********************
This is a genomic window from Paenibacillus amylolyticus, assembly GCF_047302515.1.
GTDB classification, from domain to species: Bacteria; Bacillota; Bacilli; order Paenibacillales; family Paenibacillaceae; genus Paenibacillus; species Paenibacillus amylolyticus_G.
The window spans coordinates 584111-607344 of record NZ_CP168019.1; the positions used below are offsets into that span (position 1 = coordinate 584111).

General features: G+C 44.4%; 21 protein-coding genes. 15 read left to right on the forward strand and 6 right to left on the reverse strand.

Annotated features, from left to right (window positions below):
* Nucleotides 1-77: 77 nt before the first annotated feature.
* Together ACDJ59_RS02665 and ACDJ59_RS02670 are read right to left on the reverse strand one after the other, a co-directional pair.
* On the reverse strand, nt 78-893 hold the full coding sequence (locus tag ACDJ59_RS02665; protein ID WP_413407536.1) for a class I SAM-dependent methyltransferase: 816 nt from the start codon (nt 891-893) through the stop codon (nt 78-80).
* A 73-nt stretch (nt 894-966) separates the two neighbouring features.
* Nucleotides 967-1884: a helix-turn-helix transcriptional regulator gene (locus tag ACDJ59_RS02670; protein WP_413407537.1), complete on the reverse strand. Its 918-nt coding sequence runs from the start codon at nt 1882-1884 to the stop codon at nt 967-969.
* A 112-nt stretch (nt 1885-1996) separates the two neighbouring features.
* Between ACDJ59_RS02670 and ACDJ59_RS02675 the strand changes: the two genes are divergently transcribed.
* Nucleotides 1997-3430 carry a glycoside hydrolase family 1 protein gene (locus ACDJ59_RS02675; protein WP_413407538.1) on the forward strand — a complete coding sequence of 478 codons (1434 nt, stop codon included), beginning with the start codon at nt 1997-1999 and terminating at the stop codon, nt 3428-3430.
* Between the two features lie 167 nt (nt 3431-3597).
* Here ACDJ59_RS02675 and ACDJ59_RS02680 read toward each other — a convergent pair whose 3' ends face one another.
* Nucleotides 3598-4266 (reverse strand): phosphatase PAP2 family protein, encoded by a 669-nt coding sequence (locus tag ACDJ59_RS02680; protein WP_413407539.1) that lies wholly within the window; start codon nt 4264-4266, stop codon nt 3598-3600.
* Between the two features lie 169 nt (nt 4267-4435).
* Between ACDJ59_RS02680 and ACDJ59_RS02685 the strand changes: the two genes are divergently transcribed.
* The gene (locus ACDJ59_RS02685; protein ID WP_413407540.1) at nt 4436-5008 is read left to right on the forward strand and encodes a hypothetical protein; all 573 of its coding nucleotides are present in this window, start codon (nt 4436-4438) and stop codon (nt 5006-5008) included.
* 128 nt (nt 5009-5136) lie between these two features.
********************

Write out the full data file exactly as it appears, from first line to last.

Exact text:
This is a genomic window from Paenibacillus amylolyticus, assembly GCF_047302515.1.
GTDB classification, from domain to species: Bacteria; Bacillota; Bacilli; order Paenibacillales; family Paenibacillaceae; genus Paenibacillus; species Paenibacillus amylolyticus_G.
The window spans coordinates 584111-607344 of record NZ_CP168019.1; the positions used below are offsets into that span (position 1 = coordinate 584111).

General features: G+C 44.4%; 21 protein-coding genes. 15 read left to right on the forward strand and 6 right to left on the reverse strand.

Annotated features, from left to right (window positions below):
* Nucleotides 1-77: 77 nt before the first annotated feature.
* Together ACDJ59_RS02665 and ACDJ59_RS02670 are read right to left on the reverse strand one after the other, a co-directional pair.
* On the reverse strand, nt 78-893 hold the full coding sequence (locus tag ACDJ59_RS02665; protein ID WP_413407536.1) for a class I SAM-dependent methyltransferase: 816 nt from the start codon (nt 891-893) through the stop codon (nt 78-80).
* A 73-nt stretch (nt 894-966) separates the two neighbouring features.
* Nucleotides 967-1884: a helix-turn-helix transcriptional regulator gene (locus tag ACDJ59_RS02670; protein WP_413407537.1), complete on the reverse strand. Its 918-nt coding sequence runs from the start codon at nt 1882-1884 to the stop codon at nt 967-969.
* A 112-nt stretch (nt 1885-1996) separates the two neighbouring features.
* Between ACDJ59_RS02670 and ACDJ59_RS02675 the strand changes: the two genes are divergently transcribed.
* Nucleotides 1997-3430 carry a glycoside hydrolase family 1 protein gene (locus ACDJ59_RS02675; protein WP_413407538.1) on the forward strand — a complete coding sequence of 478 codons (1434 nt, stop codon included), beginning with the start codon at nt 1997-1999 and terminating at the stop codon, nt 3428-3430.
* Between the two features lie 167 nt (nt 3431-3597).
* Here ACDJ59_RS02675 and ACDJ59_RS02680 read toward each other — a convergent pair whose 3' ends face one another.
* Nucleotides 3598-4266 (reverse strand): phosphatase PAP2 family protein, encoded by a 669-nt coding sequence (locus tag ACDJ59_RS02680; protein WP_413407539.1) that lies wholly within the window; start codon nt 4264-4266, stop codon nt 3598-3600.
* Between the two features lie 169 nt (nt 4267-4435).
* Between ACDJ59_RS02680 and ACDJ59_RS02685 the strand changes: the two genes are divergently transcribed.
* The gene (locus ACDJ59_RS02685; protein ID WP_413407540.1) at nt 4436-5008 is read left to right on the forward strand and encodes a hypothetical protein; all 573 of its coding nucleotides are present in this window, start codon (nt 4436-4438) and stop codon (nt 5006-5008) included.
* 128 nt (nt 5009-5136) lie between these two features.